i A1r


The
Cooks Guide:

Or,
Rare Receipts
For
Cookery.

Published
and ſet forth particularly for Ladies
and Gentlewomen; being very beneficial
for all thoſe that deſire the true way of dreſſing
of all ſorts of Fleſh, Fowles, and Fiſh; the beſt
Directions for all manner of Kickſhaws, and the
moſt Ho-good-Sawces: Whereby Noble Perſons
and others in their Hoſpitalities may be gratified
in their Guſto’s.

Never before Printed.

By Hannah Wolley.

London.
Printed for Peter Dring at the Sun in the
Poultry, next door to the Roſe-Tavern. 16641664.

ii A1v
iii A2r

To the Honourable and truly vertuous Lady Anne Wroth,

Wife to the Right Worſhipful Sir Henry Wroth.

Madam,

The Duty I owe to your Ladyſhip and the reſt of A2 your iv A2v your Noble Familie commands more than this Booke is able to expreſs; but ſince ill fate hath made me altogether uncapable of any worthy Return of your Love and bounty, be pleaſed to accept this as a Signal of what I am obliged to. I would not willingly dye while I live, nor be quite forgotten when I am dead; therefore have I ſent forth This book, to teſtifie to the ſcandalous World that I do not altogether ſpend my Time idlely;ly; v A3r ly; ſomewhat of benefit it may be to the young Ladies and Gentlewomen; and ſuch I wiſh it; (however) it may ſerve to paſſe away their youthfull time, which otherwaies might be worſe employed.

The Honour your Ladyſhip does me in accepting the Dedication of it, will, I hope, cheriſh their belief, and encourage their Practice, and aſſuredly it doth adde A3 very vi A3v very much to the Obligation of,

Madam, Your Honours moſt Faithful, Real, and moſt Humble Servant,

Hannah Wolley.

To
vii A4r

To the Vertuous and truly Ingenuous young Gentlewoman Miſtriſs Mary Wroth,

Daughter to the Right Worſhipful Sir Henry Wroth.

Dear Miſtreſs,

The ſublimity of your Lady Mothers affairs I fear will not permit her very often to view this A4 book; viii A4v book; beſides, her Ladiſhip needs it not; her acceptation and approbation hereof is my honour only, not her benefit; your practice will be my content, and I doubt not your own. It is a miſerable thing for any Woman, though never ſo great, not to be able to teach her ſervants; there is no fear of it it in you, ſince you begin ſo ſoon to delight in thoſe Sciences as may and will accompliſh you; this Book I hope ix A5r I hope will afford you ſomthing; and whatever elſe you know in me to ſerve you, be pleaſed freely to command; I ſhall alwayes be ready to expreſs my ſelf

Dear Miſtreſs, Your unfeigned Real Servant in all Humility and affection.

Hannah Wolley.

x A5v
xi A6r

To all Ladyes and Gentlewomen in general, who love the Art of Preſerving and Cookery.

Ladyes and Gentlewomen,

It is now about two years ſince I ſent forth a little Book intituled, The Ladies Directory, or The true way of Preſerving, with a Promiſe, that if that found Acceptance, I would then preſent you with ſome of my Choiceſt Cookery; which now I have xii A6v I have done; alſo ſome few Receipes more of Preſerving. The reaſon why I ſent it amongſt you without the Protection of ſome Noble Perſon, was, becauſe I would not ſeem to force a Favour altogether undeſerved; but ſinct it is ſo generally accepted on, as I find it is, I hope you will rather Commend than Blame my Modeſtie; and if you pleaſe to look back a Leaf or two, you will find it hath now a Protection. I have joined both the Books in one that they may paſs as one: All you that have made trial of my firſt, will I hope be encouraged to the Cookery xiii A7r Cookery alſo. I heartily wiſh it may give you the Benefit you deſire, and then I ſhall have my Deſire.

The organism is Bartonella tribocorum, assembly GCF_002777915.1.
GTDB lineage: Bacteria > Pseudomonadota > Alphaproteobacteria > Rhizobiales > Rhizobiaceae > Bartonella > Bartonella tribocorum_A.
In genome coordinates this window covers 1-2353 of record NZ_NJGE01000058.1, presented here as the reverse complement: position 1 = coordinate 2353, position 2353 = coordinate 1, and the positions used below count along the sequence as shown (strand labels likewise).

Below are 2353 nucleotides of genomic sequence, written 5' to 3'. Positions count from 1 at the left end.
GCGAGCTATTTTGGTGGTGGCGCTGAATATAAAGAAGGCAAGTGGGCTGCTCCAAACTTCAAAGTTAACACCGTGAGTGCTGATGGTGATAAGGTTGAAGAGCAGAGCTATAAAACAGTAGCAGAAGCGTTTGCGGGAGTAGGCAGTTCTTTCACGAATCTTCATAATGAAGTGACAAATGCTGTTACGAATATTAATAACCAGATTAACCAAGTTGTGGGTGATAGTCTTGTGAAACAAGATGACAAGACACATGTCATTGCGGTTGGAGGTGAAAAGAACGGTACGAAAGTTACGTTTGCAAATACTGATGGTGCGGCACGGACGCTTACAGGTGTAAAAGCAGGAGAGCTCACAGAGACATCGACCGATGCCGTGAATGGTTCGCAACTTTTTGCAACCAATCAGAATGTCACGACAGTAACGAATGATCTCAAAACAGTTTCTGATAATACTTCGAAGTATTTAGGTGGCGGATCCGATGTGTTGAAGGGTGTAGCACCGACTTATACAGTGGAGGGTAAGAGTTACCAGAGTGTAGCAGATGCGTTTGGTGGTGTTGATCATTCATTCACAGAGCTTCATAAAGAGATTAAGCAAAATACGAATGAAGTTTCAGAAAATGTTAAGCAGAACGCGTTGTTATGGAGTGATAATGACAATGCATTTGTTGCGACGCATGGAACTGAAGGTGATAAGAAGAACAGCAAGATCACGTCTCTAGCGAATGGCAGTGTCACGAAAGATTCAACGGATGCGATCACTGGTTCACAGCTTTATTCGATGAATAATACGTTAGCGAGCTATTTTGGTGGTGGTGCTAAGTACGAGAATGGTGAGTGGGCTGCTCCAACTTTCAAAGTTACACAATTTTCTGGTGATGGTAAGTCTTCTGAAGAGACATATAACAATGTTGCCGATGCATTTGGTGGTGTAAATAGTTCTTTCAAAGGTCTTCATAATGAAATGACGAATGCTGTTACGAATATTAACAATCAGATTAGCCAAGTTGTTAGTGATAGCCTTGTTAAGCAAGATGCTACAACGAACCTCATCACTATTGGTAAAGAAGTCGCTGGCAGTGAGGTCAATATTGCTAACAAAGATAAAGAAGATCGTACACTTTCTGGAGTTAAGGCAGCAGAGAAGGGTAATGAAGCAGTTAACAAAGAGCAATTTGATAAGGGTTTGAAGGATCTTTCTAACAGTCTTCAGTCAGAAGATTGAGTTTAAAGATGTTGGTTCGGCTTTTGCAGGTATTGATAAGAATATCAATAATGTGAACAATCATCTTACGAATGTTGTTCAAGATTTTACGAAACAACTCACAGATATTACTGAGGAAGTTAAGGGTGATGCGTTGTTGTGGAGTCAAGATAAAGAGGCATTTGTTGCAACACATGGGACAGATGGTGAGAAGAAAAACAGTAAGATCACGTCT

Thus beſeeching your diligent Practice herein, I doubt not then but to gain the eſteem of being,

Ladies, Your unfeigned Friend and Servant

Hannah Wolley.

xiv A7v
1 B1r 1

Rare Receipts for Cookery.

To pickle Cucumbers to look very green.

Take thoſe that you mean to pickle, and lay them in water and ſalt three or four daies; then take a good many great Cucumbers and cut the outſides of them into water, for the inſides will be too pappy, then boyle them in that water with Dill ſeeds and Fennel ſeeds, and when it is cold put to it ſome ſalt and as much vinegar as will make it a ſtrong pickle, then take them out of that water and ſalt and pour that over them in your veſſel, then let them ſtand cloſe covered for a fortnight or three weeks, then B pour 2 B1v 2 pour the liquor from them and new boyle it, putting in ſome whole pepper, cloves and mace, and when it is cold adde to it ſome more vinegar, and a little ſalt, then pour it on them again, and let them ſtand a month longer, then boyle it again, and when it is cold put ſome more vinegar, and pour it on them again, then let them ſtand a longer time, and as you ſee occaſion boyle it over again, and alwaies put your ſeeds and pieces of Cucumber on the top; be ſure your pickle be cold when you pour it over.

To pickle Purſlaine to keep all the year.

Take the biggeſt ſtalks picked clean, then ſtrew bay-ſalt firſt into your pot, and then the ſtalks of Purſlane, and then ſalt again, ſo do till your pot be full, then tye it up cloſe and keep it cool.

To ſtretch Sheeps guts.

After they are clean ſcoured, lay them in water nine daies, ſhifting them once a day, and they will be very eaſie to fill; and when 3 B2r 3 when they are filled they will return to their wonted bigneſs.

To make a Sack poſſet.

Take a quart of thick cream, boyle it with whole ſpice, then take ſixteen eggs, yolks and whites beaten very well, then heat about three quarters of a pint of ſack, and mingle well with your eggs, then ſtir them into your cream, and ſweeten it, then cover it up cloſe for half an hour or more over a ſeething pot of water or over very ſlow embers, in a baſon, and it will become like a cheeſe.